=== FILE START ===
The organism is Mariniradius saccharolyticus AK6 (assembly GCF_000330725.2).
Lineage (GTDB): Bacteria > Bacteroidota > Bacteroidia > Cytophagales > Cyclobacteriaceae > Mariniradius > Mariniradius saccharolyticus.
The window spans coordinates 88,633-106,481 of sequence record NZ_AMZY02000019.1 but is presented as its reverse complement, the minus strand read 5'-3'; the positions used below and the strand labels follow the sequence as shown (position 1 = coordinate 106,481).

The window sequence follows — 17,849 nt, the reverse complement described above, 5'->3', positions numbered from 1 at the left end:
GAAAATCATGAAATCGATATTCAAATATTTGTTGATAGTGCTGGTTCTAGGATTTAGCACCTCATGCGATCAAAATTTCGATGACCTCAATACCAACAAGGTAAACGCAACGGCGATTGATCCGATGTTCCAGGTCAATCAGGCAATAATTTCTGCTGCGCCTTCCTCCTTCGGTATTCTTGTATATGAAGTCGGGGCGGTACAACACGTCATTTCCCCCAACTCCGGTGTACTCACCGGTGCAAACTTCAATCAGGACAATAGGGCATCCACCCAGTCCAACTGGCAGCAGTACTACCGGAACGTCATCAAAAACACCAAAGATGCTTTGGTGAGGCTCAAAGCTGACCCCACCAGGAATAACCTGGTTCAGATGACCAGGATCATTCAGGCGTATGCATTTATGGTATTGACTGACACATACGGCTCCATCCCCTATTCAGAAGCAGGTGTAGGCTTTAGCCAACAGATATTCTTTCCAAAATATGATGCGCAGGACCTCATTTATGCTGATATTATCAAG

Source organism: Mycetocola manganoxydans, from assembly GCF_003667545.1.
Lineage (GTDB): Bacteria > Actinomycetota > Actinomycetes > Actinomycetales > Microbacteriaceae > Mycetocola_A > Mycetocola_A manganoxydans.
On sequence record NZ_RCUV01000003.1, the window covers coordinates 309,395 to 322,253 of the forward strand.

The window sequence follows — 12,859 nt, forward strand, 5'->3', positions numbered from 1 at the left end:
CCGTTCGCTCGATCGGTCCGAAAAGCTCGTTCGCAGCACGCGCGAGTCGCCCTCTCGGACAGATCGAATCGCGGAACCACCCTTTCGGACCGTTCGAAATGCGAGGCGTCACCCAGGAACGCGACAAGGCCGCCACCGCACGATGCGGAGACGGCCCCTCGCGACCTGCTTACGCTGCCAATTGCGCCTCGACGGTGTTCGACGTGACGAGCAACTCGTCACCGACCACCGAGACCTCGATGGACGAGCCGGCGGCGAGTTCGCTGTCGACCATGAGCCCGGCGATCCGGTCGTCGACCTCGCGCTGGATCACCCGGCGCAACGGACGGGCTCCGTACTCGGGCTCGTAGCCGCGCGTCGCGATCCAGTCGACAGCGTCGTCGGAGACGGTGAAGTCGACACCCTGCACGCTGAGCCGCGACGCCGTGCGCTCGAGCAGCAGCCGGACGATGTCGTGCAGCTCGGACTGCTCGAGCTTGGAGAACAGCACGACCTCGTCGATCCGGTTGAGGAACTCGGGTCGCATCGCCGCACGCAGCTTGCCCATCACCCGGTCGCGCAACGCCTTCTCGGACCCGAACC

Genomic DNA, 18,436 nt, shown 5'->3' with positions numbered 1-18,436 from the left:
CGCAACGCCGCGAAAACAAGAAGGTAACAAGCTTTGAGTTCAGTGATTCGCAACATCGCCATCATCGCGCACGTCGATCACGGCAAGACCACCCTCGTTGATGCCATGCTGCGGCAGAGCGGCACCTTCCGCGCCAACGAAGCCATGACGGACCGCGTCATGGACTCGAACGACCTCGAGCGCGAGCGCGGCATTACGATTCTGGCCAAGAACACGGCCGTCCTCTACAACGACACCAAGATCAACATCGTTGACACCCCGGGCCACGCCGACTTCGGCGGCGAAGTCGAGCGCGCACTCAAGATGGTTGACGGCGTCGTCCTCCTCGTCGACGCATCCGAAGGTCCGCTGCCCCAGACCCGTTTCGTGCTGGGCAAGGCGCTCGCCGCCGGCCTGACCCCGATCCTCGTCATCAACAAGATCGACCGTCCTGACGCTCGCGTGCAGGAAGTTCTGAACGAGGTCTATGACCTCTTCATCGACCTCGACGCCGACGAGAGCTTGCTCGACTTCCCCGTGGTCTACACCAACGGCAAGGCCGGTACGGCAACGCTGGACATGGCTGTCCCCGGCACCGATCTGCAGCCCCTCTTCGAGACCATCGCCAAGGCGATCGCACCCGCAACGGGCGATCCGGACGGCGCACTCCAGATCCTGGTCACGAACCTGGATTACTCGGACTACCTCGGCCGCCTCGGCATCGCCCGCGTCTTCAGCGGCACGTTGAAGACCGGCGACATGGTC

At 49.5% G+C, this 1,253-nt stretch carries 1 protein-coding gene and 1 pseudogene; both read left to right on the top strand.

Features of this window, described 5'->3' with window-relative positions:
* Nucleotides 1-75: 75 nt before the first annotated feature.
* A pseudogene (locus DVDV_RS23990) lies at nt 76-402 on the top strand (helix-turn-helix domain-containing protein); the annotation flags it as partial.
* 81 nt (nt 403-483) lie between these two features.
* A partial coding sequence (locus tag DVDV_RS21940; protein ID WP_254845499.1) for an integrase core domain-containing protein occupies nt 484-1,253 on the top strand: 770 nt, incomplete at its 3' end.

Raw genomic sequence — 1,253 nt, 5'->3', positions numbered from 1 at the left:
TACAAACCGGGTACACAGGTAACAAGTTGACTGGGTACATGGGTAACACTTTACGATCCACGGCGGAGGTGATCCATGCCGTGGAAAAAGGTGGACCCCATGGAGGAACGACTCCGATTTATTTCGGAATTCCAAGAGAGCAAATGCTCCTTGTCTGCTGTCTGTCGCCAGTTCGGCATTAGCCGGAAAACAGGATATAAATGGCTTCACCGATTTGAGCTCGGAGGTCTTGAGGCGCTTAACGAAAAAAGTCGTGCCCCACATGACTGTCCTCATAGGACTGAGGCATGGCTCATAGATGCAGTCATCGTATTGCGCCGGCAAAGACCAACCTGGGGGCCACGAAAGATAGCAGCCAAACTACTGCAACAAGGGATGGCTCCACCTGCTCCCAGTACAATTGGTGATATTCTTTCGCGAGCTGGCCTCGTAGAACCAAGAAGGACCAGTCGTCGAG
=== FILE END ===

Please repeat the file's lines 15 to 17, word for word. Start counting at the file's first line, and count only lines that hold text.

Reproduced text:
* Nucleotides 1-75: 75 nt before the first annotated feature.
* A pseudogene (locus DVDV_RS23990) lies at nt 76-402 on the top strand (helix-turn-helix domain-containing protein); the annotation flags it as partial.
* 81 nt (nt 403-483) lie between these two features.